Urbina: "He's taken the classical templates, disguised them, and made them his own. His angles are classical. His strategy is classical. His courses are classical. But you don't see it until you really see it."
You don't see it right away because what would be the fun in that? Design is mystery, and the better the player, the more intriguing the mysteries Dye presents. Like a magician, he redirects attention. How can you zero in on the flag when all you see are sandy waste areas and rows and rows of railroad ties? How can you keep your eyes on business when the sea is calling? How can you keep your mind on the green when it's surrounded on all sides by water?
"Pete used illusion and deception to a much higher level than the game had seen in years," contends Weed. "His design is probably more mentally challenging than any other architect's."
For Dye, it's simple, really. "The thing that gets to a good player is fear," he says, and his work, on the surface, instills it. "I try to make things look hard, but play easy," he says. "I think people misinterpret what I try to do. My courses aren't really that hard. They just look hard."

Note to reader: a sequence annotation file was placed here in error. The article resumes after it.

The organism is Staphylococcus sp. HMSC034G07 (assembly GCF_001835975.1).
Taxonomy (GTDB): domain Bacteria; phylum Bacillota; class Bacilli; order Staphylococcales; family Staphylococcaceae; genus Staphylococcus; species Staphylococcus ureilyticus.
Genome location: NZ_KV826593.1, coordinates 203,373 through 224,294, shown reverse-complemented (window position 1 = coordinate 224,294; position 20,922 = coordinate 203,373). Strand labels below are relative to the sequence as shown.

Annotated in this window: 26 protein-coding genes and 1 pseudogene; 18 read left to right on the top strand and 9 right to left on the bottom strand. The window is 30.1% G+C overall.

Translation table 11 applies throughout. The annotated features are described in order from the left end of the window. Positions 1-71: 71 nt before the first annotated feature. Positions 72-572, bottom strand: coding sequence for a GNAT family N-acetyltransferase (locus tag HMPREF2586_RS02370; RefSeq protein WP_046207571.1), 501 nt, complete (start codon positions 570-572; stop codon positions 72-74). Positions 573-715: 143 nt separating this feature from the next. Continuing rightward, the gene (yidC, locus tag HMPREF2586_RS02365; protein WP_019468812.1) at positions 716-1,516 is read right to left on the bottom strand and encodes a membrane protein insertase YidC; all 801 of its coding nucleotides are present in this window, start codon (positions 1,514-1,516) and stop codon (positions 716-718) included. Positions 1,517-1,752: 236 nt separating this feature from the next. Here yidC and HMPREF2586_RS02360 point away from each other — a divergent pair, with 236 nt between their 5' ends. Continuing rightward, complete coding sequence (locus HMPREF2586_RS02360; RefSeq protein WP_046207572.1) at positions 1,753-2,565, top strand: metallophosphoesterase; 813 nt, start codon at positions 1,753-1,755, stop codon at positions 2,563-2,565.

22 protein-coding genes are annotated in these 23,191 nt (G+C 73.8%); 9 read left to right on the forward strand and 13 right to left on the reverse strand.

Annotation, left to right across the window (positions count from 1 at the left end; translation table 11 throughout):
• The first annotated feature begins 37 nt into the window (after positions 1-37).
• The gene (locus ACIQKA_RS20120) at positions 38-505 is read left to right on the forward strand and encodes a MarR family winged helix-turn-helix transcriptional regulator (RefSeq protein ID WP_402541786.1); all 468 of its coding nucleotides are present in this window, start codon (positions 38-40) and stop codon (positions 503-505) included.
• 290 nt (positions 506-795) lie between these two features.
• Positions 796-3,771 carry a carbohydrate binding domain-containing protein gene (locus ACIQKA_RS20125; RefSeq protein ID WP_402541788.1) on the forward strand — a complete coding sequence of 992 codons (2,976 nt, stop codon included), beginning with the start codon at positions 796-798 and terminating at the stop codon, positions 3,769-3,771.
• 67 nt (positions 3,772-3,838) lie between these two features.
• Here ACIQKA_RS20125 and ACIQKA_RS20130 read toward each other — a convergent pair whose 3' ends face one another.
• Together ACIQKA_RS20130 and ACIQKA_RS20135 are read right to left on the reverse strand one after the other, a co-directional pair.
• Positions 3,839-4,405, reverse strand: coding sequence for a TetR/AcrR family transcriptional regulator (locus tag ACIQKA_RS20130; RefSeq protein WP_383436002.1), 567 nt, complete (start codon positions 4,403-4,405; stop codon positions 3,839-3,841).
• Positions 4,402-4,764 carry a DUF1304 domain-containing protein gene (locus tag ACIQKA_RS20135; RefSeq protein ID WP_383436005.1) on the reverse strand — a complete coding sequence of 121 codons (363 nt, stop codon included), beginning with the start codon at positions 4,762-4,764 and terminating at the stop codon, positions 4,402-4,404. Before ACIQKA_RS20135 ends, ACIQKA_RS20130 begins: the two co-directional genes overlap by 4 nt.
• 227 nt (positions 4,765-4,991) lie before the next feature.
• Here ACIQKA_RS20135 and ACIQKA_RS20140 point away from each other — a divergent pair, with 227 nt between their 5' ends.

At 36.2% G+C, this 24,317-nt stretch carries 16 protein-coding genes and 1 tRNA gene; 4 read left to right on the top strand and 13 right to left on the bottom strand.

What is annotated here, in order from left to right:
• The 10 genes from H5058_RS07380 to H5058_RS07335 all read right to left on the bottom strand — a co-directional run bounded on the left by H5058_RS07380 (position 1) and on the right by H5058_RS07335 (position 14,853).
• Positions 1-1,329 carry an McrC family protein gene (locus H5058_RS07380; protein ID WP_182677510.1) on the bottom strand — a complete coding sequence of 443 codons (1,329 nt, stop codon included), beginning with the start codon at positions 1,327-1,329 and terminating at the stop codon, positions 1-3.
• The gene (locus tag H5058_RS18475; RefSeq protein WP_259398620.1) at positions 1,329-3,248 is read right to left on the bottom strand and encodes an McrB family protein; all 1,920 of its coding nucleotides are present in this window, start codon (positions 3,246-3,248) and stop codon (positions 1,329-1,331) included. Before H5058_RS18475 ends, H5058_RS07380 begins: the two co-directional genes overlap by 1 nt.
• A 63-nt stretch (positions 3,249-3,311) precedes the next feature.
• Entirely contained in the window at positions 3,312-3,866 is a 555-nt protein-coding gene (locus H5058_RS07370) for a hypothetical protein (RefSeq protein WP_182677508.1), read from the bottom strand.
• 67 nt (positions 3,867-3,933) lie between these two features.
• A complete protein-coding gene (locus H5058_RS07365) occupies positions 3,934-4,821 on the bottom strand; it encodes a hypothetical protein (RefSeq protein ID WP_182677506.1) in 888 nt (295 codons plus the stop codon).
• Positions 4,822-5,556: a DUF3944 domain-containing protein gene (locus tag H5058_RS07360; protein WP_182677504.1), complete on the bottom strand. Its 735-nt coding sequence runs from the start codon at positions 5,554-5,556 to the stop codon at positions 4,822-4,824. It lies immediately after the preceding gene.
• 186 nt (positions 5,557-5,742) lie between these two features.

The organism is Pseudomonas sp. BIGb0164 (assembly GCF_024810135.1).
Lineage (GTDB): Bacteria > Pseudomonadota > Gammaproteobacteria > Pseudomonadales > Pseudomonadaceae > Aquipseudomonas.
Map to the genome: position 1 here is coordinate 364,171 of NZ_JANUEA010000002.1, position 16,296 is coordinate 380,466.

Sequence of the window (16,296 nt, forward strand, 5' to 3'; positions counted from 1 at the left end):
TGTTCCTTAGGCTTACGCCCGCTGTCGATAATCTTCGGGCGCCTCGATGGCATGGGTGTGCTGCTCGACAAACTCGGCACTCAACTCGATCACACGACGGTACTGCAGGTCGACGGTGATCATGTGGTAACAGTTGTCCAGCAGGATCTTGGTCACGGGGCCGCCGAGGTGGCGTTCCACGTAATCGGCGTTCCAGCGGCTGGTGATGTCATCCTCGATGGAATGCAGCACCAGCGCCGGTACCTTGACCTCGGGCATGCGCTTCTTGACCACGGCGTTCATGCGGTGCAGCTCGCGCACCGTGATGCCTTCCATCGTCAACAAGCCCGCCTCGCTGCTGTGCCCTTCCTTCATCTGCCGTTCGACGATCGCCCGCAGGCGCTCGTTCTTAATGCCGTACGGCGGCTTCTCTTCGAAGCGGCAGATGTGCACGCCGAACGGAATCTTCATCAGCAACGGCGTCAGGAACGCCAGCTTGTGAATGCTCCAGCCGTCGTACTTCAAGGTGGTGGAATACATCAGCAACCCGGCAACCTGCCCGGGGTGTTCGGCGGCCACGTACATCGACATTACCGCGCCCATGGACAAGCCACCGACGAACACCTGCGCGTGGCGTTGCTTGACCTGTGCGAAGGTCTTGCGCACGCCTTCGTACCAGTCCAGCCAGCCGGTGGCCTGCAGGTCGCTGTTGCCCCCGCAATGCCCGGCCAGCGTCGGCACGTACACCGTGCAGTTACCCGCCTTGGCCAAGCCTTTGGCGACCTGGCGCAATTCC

Consider TPC Sawgrass' Players Stadium Course.
Based largely on his admiration for Harbour Town, former PGA Tour commissioner Deane Beman sought out Dye in 1979 to find a golf course in the Ponte Vedra muck that could annually test the greatest players in the galaxy. To this day Beman maintains that the Stadium Course has never fully gotten its due. Remember the hubbub when it first opened? How the players hated it? How they thought the greens -- that Dye had already tempered twice -- belonged in a Coney Island fun house? How Ben Crenshaw -- Gentle Ben, for goodness' sake -- dubbed it "Star Wars golf created by Darth Vader"? How Jerry Pate, who won the first Players contested there, offered visual critique at the trophy presentation by tossing Dye and Beman into the pond beside the 18th hole before diving in after them?
It's all part of Sawgrass lore -- "I was glad for it," says Dye. "It put us on the map" -- but to Beman, it only clouded Dye's achievement. "This course and Pete's job here is well recognized," he emphasizes, "but underappreciated."
Unless you accepted his intent. "He wasn't trying to be popular," stresses Nicklaus. "He was trying to challenge the game of golf."